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San Sebastián de los Reyes, Spain

Villalvilla A.,Osteoarticular Pathology Laboratory | da Silva J.A.,Federal University of Sao Carlos | da Silva J.A.,Federal University of Sergipe | Largo R.,Osteoarticular Pathology Laboratory | And 4 more authors.
Molecular Nutrition and Food Research | Year: 2014

Scope: Ginger has long been used in traditional Asian medicine to treat osteoarthritis. Indeed, scientific research has reported that ginger derivatives (GDs) have the potential to control innate immune responses. Given the widespread use and demonstrated properties of GDs, we set out to study their anti-inflammatory and anticatabolic properties in chondrocytes. Methods and results: 6-shogaol (6-S), the most active GD, was obtained from ginger. 6-S was not toxic as measured by MTT assay, and inhibited NO production and IL-6 and MCP-1 induced gene expression in LPSbut not in IL-1β-stimulated chondrocytes. 6-S also inhibited LPS-mediated ERK1/2 activation as well as NOS2 and MyD88 induced expression as determined by Western blot. Moreover, zymography revealed that 6-S inhibited matrix metalloproteinases (MMP) 2/9 induction in LPS-treated cells. Hydrated 6-S was modified to obtain a compound (SSi6) without 6-S potential anti-inflammatory properties. Both 6-S and SSi6 inhibited cathepsin-K activity. Conclusion: 6-S blocked TLR4-mediated innate immune responses and MMP induction in chondrocytes. These results, together with GDs-mediated cathepsin-K inhibition, suggest the potential for GDs use against cartilage and bone degradation. Therefore, considering that clinical trials involving oral administration of ginger achieved relevant nontoxic GDs serum concentrations, we suggest that a ginger-supplemented diet might reduce OA symptoms. © 2013 WILEY-VCH Verlag GmbH & Co. KGaA, Weinheim. Source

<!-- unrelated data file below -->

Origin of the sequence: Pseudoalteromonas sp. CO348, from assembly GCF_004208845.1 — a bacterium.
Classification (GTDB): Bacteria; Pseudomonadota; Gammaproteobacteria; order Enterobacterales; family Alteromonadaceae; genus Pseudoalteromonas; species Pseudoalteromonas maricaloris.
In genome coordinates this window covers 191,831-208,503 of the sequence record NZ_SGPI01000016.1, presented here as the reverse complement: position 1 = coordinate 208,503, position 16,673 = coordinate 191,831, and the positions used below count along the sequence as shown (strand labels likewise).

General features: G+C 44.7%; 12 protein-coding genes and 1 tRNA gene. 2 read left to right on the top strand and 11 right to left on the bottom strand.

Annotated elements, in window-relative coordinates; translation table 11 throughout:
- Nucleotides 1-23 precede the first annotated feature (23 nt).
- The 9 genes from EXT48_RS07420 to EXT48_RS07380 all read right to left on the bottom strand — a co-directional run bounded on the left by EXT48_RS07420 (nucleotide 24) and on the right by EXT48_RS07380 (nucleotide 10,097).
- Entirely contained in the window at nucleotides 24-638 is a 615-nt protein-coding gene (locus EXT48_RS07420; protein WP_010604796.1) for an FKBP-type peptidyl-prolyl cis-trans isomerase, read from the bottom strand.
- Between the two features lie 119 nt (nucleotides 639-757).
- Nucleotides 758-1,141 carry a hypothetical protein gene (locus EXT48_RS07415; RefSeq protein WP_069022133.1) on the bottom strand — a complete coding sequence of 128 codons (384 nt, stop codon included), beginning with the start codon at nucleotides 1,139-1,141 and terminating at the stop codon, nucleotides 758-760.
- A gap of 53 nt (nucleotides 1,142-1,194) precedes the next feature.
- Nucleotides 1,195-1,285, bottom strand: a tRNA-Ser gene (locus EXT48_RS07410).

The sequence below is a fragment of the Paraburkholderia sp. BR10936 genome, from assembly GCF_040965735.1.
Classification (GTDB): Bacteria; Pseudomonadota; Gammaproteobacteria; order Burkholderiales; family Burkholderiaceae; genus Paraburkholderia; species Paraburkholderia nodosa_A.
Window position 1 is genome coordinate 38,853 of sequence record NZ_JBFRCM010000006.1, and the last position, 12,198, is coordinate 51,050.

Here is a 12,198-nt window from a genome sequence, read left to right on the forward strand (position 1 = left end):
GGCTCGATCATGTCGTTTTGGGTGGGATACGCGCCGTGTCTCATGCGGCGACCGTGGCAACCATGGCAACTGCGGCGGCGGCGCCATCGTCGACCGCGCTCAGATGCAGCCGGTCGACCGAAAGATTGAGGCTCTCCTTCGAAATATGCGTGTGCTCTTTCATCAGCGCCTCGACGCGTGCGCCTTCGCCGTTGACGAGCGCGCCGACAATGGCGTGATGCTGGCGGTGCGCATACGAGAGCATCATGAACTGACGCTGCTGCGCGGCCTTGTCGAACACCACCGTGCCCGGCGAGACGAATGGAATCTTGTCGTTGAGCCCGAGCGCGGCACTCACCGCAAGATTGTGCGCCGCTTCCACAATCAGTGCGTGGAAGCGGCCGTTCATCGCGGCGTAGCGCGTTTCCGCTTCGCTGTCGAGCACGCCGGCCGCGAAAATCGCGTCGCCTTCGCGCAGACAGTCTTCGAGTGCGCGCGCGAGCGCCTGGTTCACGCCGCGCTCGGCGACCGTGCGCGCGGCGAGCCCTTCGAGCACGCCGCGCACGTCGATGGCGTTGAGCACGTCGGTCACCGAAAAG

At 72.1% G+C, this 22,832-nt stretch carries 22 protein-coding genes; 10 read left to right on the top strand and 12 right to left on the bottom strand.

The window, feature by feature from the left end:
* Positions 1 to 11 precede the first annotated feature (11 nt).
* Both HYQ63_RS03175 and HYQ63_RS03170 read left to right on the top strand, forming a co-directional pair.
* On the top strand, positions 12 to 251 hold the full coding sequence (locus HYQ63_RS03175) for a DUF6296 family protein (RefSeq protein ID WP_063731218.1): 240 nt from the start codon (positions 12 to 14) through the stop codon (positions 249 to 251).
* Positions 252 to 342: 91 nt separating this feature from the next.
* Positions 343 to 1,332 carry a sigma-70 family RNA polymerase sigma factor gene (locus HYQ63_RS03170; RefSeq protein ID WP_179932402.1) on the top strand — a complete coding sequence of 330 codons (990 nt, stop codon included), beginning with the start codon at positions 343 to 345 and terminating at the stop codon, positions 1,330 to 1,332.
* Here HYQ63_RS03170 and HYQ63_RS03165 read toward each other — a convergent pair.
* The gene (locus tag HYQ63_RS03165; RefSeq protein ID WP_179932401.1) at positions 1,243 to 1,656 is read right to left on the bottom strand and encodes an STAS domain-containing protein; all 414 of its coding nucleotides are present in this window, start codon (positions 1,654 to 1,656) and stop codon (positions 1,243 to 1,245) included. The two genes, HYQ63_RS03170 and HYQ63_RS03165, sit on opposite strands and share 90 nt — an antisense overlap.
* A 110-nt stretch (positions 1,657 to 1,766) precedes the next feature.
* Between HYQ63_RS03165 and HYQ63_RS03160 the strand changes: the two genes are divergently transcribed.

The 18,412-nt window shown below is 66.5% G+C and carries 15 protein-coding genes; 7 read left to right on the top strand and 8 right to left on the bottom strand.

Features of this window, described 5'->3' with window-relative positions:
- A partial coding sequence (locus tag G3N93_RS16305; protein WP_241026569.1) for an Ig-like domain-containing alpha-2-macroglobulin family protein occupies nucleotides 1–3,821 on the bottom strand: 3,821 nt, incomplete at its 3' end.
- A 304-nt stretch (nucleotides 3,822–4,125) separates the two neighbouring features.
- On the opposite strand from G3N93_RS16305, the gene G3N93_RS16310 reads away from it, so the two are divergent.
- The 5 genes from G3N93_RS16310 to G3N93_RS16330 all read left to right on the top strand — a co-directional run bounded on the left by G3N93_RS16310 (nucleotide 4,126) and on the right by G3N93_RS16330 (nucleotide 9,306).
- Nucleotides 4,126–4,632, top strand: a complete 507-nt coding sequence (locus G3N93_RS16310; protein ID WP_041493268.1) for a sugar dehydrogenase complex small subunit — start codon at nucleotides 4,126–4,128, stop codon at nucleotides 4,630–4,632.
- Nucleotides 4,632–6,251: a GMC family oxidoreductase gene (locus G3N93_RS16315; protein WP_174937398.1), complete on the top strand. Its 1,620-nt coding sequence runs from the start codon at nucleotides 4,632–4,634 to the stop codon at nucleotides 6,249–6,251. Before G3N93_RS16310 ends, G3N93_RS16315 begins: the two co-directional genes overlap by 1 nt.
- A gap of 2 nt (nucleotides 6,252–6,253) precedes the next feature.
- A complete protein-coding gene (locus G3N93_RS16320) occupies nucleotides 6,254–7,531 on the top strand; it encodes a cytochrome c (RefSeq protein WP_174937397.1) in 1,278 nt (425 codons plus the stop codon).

Villalvilla A.,Osteoarticular Pathology Laboratory | Gomez R.,Northumbria University | Largo R.,Osteoarticular Pathology Laboratory | Herrero-Beaumont G.,Osteoarticular Pathology Laboratory
International Journal of Molecular Sciences | Year: 2013

Cartilage is an avascular tissue and cartilage metabolism depends on molecule diffusion from synovial fluid and subchondral bone. Thus, nutrient availability is limited by matrix permeability according to the size and charge of the molecules. Matrix composition limits the access of molecules to chondrocytes, determining cell metabolism and cartilage maintenance. Lipids are important nutrients in chondrocyte metabolism and are available for these cells through de novo synthesis but also through diffusion from surrounding tissues. Cartilage status and osteoarthritis development depend on lipid availability. This paper reviews lipid transport and metabolism in cartilage. We also analyze signalling pathways directly mediated by lipids and those that involve mTOR pathways, both in normal and osteoarthritic cartilage. © 2013 by the authors; licensee MDPI, Basel, Switzerland. Source

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